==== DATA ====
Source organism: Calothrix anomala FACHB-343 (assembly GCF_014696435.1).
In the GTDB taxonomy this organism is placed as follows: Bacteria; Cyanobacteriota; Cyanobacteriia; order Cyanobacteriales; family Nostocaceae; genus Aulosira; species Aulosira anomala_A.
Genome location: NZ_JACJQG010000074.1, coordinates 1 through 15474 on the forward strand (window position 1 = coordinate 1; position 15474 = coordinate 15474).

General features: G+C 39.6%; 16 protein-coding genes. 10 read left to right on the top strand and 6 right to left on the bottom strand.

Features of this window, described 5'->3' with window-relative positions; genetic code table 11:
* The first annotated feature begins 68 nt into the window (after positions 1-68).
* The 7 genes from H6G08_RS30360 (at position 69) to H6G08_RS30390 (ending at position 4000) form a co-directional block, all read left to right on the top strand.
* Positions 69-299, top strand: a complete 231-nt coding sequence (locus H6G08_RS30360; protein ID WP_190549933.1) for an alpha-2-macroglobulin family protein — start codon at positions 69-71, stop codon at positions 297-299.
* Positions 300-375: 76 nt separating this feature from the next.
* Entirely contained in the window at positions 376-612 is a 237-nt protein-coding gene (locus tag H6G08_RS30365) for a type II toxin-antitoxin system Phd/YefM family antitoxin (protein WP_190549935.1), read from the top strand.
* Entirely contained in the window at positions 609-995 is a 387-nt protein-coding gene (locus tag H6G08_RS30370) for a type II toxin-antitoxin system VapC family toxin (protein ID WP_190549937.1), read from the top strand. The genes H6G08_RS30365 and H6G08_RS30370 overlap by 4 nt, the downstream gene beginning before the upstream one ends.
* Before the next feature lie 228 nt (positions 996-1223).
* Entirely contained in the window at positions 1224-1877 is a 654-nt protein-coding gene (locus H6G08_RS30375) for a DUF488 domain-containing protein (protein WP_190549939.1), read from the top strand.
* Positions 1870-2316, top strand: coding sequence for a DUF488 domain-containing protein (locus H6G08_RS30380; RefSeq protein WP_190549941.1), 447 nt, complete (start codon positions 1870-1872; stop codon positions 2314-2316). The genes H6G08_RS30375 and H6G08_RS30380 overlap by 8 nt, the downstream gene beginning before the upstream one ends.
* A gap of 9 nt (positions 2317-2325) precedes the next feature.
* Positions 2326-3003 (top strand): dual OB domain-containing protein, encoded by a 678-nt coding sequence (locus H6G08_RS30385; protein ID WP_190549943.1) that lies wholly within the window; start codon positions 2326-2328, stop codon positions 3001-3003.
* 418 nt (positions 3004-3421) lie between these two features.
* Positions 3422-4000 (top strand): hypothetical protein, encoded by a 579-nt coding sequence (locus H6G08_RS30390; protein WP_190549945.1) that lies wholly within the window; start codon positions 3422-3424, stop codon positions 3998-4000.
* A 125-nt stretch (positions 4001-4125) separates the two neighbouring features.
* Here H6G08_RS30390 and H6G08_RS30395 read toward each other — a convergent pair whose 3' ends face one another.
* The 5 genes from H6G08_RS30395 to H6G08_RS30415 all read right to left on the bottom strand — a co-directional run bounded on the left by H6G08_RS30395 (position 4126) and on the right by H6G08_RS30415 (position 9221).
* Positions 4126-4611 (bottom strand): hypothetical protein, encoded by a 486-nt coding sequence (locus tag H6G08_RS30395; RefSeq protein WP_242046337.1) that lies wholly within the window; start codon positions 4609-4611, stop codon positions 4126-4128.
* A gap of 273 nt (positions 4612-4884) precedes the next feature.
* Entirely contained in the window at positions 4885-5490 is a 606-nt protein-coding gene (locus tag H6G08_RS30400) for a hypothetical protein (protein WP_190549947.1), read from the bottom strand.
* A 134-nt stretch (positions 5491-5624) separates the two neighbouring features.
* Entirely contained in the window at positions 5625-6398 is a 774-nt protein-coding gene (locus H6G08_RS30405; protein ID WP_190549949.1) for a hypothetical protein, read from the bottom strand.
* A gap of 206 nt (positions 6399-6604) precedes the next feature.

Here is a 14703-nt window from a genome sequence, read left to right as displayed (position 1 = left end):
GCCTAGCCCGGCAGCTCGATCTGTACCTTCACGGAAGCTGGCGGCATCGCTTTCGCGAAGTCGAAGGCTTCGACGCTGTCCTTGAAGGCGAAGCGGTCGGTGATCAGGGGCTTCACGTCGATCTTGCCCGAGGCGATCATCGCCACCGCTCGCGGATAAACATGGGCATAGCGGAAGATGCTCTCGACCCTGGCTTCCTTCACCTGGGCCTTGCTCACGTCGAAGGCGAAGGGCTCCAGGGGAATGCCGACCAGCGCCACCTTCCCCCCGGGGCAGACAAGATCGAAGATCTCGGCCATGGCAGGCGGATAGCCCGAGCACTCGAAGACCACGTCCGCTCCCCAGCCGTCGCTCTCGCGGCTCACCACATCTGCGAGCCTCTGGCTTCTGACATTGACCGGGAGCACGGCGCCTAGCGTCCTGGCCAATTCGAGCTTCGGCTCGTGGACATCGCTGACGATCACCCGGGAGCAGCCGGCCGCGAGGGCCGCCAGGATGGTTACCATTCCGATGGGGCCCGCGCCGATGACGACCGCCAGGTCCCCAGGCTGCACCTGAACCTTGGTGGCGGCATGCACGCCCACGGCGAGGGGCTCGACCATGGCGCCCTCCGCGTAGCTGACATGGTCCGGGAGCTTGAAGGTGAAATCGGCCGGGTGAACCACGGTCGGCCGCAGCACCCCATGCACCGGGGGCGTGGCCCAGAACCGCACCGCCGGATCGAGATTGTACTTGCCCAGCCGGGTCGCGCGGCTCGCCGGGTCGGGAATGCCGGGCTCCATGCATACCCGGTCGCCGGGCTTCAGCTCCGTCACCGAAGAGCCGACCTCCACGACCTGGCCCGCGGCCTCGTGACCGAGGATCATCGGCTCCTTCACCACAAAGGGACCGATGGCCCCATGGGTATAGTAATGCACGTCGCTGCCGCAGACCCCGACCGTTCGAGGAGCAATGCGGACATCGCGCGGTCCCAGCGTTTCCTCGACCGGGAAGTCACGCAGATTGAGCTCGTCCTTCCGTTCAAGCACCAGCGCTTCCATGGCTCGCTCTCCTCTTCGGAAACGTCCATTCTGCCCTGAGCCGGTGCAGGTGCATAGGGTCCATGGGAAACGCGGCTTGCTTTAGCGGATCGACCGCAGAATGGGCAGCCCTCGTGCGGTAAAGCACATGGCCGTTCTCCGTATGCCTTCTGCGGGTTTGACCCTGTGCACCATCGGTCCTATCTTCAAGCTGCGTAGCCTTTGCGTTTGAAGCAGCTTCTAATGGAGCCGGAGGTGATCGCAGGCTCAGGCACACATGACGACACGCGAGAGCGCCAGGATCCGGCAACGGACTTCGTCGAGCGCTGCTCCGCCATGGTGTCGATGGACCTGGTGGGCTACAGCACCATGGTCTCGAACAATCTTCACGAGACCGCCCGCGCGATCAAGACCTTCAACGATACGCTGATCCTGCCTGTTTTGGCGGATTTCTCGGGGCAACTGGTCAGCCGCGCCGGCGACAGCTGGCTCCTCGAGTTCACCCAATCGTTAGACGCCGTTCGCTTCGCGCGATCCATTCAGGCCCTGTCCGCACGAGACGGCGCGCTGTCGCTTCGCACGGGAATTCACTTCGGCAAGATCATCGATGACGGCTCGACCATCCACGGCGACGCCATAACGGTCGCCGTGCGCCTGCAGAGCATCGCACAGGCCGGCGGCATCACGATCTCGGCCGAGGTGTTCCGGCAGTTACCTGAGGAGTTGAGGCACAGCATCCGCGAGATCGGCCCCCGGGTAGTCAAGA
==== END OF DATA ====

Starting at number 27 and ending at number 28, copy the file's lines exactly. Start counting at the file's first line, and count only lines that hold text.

* A gap of 206 nt (positions 6399-6604) precedes the next feature.

Here is a 14703-nt window from a genome sequence, read left to right as displayed (position 1 = left end):